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Assured shorthold tenancy definition

An assured shorthold tenancy is a type of assured tenancy. It can be fixed term or periodic.

This content applies to England

Assured shorthold and assured tenancies

An assured shorthold tenancy is a type of assured tenancy. All the requirements of an assured tenancy apply, including that it must be a tenancy:

  • of a property let as a separate dwelling

  • granted to a private person or joint tenants

  • where at least one of the joint tenants occupies the property as their only or principal home

An assured tenancy can only be assured shorthold if it was created on or after 15 January 1989.

From 27 February 1997 a tenancy is automatically an assured shorthold tenancy unless an assured tenancy is specifically created.

Other requirements for assured shorthold tenancies apply depending on whether the tenancy was created between 15 January 1989 and 27 February 1997, or after 27 February 1997.

The main difference between an assured shorthold tenancy and an assured tenancy is that the landlord can use section 21 of the Housing Act 1988 to regain possession without giving a reason.

Fixed term assured shorthold tenancies

A fixed-term tenancy runs for a specific period of time, normally six or 12 months, and has a clearly identifiable start and an end date.[1] If a tenancy does not have a fixed term, it will be a periodic tenancy. A fixed term of at least six months was a requirement for the creation of an assured shorthold tenancy created before 27 February 1997.

Fixed-term of more than three years

It is a requirement that a tenancy with a fixed-term of more than three years must be made by deed. The execution of a deed requires the contract to say it is a deed and the signatures of the landlord and tenant must be witnessed. This does not apply to assured shorthold tenancies of this duration if granted by a private registered provider of social housing on or after 1 April 2012 – except when they are either long leases (granted for 21 years or more) or shared ownership properties.[2]

Where a fixed-term tenancy of more than three years is not executed by deed, the tenancy takes effect as a fixed-term equitable lease.[3]

Periodic assured shorthold tenancies

A periodic tenancy does not have an end date and can continue indefinitely. It runs from period to period, for example, month to month or week to week.

Tenancies that are periodic from the beginning

An assured shorthold tenancy can be a contractual periodic tenancy from the outset, without a fixed term. This is the case if either:

  • the tenant has a written contract that says it is periodic

  • there was never a written agreement and no fixed term was agreed

Assured shorthold tenancies granted before 28 February 1997 could not be periodic from the outset.[4]

Tenancies that become periodic after a fixed term

When a fixed term assured shorthold tenancy ends other than by a court order or a surrender, a statutory periodic tenancy will arise automatically.[5]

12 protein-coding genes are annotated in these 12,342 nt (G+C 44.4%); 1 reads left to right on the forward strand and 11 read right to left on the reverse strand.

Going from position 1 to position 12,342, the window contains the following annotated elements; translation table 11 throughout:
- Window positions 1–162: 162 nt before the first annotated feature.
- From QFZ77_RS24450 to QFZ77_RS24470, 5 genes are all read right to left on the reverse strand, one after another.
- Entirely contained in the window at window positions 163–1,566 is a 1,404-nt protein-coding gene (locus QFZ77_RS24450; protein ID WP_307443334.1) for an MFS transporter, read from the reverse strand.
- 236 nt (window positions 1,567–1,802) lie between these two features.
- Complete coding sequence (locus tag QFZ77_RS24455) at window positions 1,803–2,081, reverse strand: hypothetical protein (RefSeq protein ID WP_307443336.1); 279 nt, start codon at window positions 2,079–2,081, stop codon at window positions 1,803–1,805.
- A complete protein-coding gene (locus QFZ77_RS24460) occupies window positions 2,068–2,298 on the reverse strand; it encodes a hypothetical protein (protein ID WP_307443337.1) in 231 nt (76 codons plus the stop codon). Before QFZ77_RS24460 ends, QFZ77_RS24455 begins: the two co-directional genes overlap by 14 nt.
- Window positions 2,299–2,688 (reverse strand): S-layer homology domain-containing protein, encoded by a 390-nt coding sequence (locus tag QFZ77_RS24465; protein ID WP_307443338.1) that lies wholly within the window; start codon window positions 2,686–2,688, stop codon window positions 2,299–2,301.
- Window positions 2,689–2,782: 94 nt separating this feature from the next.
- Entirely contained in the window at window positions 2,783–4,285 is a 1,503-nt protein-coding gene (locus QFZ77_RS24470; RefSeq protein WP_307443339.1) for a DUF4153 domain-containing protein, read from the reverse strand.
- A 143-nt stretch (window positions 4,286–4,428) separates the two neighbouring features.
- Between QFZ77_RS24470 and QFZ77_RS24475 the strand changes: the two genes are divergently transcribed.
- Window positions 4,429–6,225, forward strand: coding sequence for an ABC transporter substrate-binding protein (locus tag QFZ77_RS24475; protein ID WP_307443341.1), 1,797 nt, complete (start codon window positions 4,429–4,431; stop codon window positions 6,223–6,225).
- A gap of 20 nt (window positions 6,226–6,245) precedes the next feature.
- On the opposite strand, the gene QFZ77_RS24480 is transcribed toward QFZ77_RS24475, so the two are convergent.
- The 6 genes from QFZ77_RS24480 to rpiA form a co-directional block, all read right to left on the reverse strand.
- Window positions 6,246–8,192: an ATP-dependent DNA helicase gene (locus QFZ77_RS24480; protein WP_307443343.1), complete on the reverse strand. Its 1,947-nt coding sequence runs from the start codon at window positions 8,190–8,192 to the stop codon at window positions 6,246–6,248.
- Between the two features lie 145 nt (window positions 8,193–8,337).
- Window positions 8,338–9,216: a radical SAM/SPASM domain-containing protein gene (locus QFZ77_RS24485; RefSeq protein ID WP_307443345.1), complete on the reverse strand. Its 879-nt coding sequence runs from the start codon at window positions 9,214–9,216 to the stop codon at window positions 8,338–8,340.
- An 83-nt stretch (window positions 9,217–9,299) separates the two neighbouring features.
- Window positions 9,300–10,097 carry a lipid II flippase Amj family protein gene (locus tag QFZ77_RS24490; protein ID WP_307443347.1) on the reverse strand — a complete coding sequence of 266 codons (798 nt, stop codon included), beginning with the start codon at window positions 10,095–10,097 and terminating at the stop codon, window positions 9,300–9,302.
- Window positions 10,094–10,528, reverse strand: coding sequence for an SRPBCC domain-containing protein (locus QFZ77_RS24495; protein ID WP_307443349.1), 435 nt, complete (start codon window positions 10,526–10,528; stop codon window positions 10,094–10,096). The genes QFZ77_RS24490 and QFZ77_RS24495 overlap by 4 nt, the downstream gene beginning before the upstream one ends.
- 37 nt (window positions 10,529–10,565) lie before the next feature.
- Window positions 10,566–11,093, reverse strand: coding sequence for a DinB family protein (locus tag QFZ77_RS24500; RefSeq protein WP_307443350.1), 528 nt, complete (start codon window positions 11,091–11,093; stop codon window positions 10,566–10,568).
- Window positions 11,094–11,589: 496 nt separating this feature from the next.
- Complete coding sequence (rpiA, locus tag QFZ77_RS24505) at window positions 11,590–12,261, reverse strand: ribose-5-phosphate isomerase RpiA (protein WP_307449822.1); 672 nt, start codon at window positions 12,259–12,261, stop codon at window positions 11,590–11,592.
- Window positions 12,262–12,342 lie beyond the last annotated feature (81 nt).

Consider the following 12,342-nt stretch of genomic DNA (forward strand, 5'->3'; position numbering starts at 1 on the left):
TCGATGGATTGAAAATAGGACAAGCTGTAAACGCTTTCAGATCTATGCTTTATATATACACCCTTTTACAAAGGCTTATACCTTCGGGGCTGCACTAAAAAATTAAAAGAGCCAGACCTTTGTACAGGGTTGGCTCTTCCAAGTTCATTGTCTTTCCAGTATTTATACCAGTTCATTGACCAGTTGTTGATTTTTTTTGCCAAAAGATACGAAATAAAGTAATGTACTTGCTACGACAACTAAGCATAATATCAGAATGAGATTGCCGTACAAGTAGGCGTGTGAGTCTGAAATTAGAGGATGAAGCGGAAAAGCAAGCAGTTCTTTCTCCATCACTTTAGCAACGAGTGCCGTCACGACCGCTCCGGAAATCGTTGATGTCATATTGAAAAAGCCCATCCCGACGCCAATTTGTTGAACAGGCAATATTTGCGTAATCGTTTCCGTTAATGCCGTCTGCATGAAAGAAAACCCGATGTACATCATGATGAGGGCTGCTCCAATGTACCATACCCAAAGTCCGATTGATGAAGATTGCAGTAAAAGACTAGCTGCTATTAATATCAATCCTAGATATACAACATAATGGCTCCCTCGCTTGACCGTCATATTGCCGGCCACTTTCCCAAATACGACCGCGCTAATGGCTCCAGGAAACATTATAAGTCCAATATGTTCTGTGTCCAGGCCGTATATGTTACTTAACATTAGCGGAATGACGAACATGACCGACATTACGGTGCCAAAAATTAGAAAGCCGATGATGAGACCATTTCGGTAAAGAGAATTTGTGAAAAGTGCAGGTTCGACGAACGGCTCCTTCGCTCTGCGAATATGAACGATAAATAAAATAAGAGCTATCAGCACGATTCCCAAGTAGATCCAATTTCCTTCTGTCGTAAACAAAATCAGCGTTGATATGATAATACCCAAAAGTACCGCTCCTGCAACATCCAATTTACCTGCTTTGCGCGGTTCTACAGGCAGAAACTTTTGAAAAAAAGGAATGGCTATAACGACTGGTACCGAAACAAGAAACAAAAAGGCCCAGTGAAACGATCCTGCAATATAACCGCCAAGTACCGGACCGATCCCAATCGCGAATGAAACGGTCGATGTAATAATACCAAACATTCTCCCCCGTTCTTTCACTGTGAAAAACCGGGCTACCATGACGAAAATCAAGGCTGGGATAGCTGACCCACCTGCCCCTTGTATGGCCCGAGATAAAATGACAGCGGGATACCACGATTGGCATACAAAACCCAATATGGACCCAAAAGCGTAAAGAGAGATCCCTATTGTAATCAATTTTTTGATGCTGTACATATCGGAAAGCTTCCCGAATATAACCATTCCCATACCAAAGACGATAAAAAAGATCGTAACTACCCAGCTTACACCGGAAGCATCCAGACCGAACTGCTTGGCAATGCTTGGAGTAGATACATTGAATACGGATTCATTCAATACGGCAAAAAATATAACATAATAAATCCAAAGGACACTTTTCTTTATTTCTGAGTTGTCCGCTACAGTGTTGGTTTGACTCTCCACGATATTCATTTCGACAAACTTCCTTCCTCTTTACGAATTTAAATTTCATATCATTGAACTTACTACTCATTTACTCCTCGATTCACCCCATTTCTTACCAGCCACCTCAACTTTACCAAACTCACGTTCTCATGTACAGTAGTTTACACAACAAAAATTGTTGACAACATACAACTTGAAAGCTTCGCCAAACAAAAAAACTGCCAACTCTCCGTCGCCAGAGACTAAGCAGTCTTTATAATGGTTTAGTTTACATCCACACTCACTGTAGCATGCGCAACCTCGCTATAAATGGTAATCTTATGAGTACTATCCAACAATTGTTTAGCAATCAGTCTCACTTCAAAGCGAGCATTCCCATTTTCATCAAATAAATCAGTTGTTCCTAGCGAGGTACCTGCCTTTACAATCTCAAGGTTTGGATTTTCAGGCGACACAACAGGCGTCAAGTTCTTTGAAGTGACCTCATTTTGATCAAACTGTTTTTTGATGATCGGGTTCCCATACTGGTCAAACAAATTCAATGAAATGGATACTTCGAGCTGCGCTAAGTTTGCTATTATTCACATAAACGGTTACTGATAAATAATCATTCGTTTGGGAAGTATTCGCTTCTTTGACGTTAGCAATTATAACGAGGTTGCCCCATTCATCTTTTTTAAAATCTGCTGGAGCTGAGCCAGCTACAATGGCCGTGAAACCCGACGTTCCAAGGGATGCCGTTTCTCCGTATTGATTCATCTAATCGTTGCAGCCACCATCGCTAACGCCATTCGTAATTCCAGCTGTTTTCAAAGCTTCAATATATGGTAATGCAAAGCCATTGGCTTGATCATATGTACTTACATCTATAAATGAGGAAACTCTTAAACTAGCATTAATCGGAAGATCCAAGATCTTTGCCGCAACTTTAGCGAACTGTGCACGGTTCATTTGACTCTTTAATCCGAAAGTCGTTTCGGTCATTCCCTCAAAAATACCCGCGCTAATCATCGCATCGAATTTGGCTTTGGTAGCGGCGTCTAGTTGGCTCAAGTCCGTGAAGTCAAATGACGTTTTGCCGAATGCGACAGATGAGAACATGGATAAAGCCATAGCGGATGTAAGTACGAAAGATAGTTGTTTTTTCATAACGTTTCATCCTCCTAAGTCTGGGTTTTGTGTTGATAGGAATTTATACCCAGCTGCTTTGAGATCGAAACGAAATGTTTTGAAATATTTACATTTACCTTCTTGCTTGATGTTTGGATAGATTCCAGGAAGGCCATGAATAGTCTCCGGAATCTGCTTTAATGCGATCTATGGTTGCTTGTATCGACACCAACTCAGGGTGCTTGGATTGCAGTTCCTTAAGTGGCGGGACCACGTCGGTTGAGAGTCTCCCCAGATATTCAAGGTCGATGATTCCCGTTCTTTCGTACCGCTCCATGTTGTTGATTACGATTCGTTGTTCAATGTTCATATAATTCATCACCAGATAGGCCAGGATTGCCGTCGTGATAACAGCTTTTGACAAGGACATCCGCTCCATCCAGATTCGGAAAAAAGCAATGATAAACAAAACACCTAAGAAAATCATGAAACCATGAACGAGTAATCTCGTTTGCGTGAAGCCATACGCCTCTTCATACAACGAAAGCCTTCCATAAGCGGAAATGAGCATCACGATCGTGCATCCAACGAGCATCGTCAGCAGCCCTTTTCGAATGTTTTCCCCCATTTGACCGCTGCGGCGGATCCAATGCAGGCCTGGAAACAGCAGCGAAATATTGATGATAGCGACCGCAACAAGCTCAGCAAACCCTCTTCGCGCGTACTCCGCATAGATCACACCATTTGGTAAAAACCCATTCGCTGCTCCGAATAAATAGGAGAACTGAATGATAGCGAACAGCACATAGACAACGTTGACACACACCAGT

A statutory periodic tenancy is a new tenancy, separate from the original fixed term.[6] The period of the tenancy is the same as that for which rent was last payable under the fixed term.

The same terms apply as the original agreement apart from any term about ending the tenancy, such as a longer notice to quit.[7] Any rent review clause will also have no effect in a statutory periodic tenancy.[8]

A statutory periodic tenancy does not arise if the original fixed term agreement provides that it will continue as a contractual periodic tenancy. For example, a term stating that "the landlord agrees to let the premises known as…..for a term of (6 or 12) months and thereafter continuing on a monthly basis." The Court of Appeal has held that this type of clause would create a single contractual tenancy which is initially for a fixed term and then continues as a periodic tenancy.[9]

Any rent review clause or terms on ending the tenancy will still apply if the tenancy continues as a contractual periodic tenancy.

Protected shorthold tenancies

When a protected shorthold tenant is granted a new tenancy after 15 January 1989, the new tenancy is automatically an assured shorthold tenancy. No notice stating that the tenancy is to be an assured shorthold tenancy is required. A landlord can decide to create an assured tenancy instead by serving notice on the tenant, before the tenancy is entered into, that it is not to be an assured shorthold.[10]

Where a protected shorthold expires and no new tenancy is granted, the tenancy will continue, but as a statutory tenancy under the Rent Act 1977 (although subject to the protected shorthold ground for possession).[11]

Last updated: 13 December 2021


  • [1]

    Nicolls v Kinsey [1994] 16 Estates Gazette 145, on what constitutes a fixed term: a tenancy granted 'for one year and thereafter from year to year' was not a fixed term.

  • [2]

    s.52 Law of Property Act 1925, as amended by s.156 Localism Act 2011.

  • [3]

    Walsh v Lonsdale (1882) 21 Ch. D. 9; R v Tower Hamlets LBC ex p. Von Goetz (1999) 31 H.L.R. 669, CA.

  • [4]

    s.20 Housing Act 1988.

  • [5]

    s.5(2) Housing Act 1988.

  • [6]

    Superstrike Ltd v Rodrigues [2013] EWCA Civ 669.

  • [7]

    s5(3)(e) Housing Act 1988.

  • [8]

    London Districts Properties Management Ltd and others v Goolamy [2009] EWHC 1367 (Admin).

  • [9]

    Leeds City Council v Broadley (Rev 1) [2016] EWCA Civ 1213.

  • [10]

    s.34(3) Housing Act 1988.

  • [11]

    Ridehalgh v Horsefield [1992] Estates GazetteCS 45.